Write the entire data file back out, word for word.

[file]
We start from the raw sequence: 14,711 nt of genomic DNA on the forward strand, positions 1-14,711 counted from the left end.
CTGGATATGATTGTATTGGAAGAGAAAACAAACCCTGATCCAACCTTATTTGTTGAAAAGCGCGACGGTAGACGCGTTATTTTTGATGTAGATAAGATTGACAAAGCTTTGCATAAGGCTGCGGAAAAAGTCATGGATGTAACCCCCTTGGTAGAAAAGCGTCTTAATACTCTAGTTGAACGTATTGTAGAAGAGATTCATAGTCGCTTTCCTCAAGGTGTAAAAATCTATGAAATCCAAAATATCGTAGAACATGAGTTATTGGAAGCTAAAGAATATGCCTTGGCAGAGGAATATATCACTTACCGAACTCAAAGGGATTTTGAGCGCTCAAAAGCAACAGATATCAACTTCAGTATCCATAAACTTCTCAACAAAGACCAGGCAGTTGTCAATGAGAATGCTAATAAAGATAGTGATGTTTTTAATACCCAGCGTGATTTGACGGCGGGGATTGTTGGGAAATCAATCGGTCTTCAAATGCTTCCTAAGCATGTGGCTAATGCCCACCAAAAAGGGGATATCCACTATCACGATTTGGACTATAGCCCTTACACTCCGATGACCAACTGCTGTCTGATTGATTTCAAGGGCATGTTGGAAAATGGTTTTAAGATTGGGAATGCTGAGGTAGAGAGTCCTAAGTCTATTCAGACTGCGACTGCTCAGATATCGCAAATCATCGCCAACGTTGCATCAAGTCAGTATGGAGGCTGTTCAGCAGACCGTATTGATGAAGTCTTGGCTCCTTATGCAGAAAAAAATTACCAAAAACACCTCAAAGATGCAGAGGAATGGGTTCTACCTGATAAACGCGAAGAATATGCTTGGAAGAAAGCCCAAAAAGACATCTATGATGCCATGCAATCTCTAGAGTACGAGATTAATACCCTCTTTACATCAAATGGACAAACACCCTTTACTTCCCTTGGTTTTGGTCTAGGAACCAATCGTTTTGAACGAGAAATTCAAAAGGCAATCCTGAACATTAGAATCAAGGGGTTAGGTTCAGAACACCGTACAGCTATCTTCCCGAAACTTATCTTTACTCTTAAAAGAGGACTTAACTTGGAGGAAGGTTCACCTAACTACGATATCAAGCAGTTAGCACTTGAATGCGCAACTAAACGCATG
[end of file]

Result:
We start from the raw sequence: 14,711 nt of genomic DNA on the forward strand, positions 1-14,711 counted from the left end.
CTGGATATGATTGTATTGGAAGAGAAAACAAACCCTGATCCAACCTTATTTGTTGAAAAGCGCGACGGTAGACGCGTTATTTTTGATGTAGATAAGATTGACAAAGCTTTGCATAAGGCTGCGGAAAAAGTCATGGATGTAACCCCCTTGGTAGAAAAGCGTCTTAATACTCTAGTTGAACGTATTGTAGAAGAGATTCATAGTCGCTTTCCTCAAGGTGTAAAAATCTATGAAATCCAAAATATCGTAGAACATGAGTTATTGGAAGCTAAAGAATATGCCTTGGCAGAGGAATATATCACTTACCGAACTCAAAGGGATTTTGAGCGCTCAAAAGCAACAGATATCAACTTCAGTATCCATAAACTTCTCAACAAAGACCAGGCAGTTGTCAATGAGAATGCTAATAAAGATAGTGATGTTTTTAATACCCAGCGTGATTTGACGGCGGGGATTGTTGGGAAATCAATCGGTCTTCAAATGCTTCCTAAGCATGTGGCTAATGCCCACCAAAAAGGGGATATCCACTATCACGATTTGGACTATAGCCCTTACACTCCGATGACCAACTGCTGTCTGATTGATTTCAAGGGCATGTTGGAAAATGGTTTTAAGATTGGGAATGCTGAGGTAGAGAGTCCTAAGTCTATTCAGACTGCGACTGCTCAGATATCGCAAATCATCGCCAACGTTGCATCAAGTCAGTATGGAGGCTGTTCAGCAGACCGTATTGATGAAGTCTTGGCTCCTTATGCAGAAAAAAATTACCAAAAACACCTCAAAGATGCAGAGGAATGGGTTCTACCTGATAAACGCGAAGAATATGCTTGGAAGAAAGCCCAAAAAGACATCTATGATGCCATGCAATCTCTAGAGTACGAGATTAATACCCTCTTTACATCAAATGGACAAACACCCTTTACTTCCCTTGGTTTTGGTCTAGGAACCAATCGTTTTGAACGAGAAATTCAAAAGGCAATCCTGAACATTAGAATCAAGGGGTTAGGTTCAGAACACCGTACAGCTATCTTCCCGAAACTTATCTTTACTCTTAAAAGAGGACTTAACTTGGAGGAAGGTTCACCTAACTACGATATCAAGCAGTTAGCACTTGAATGCGCAACTAAACGCATG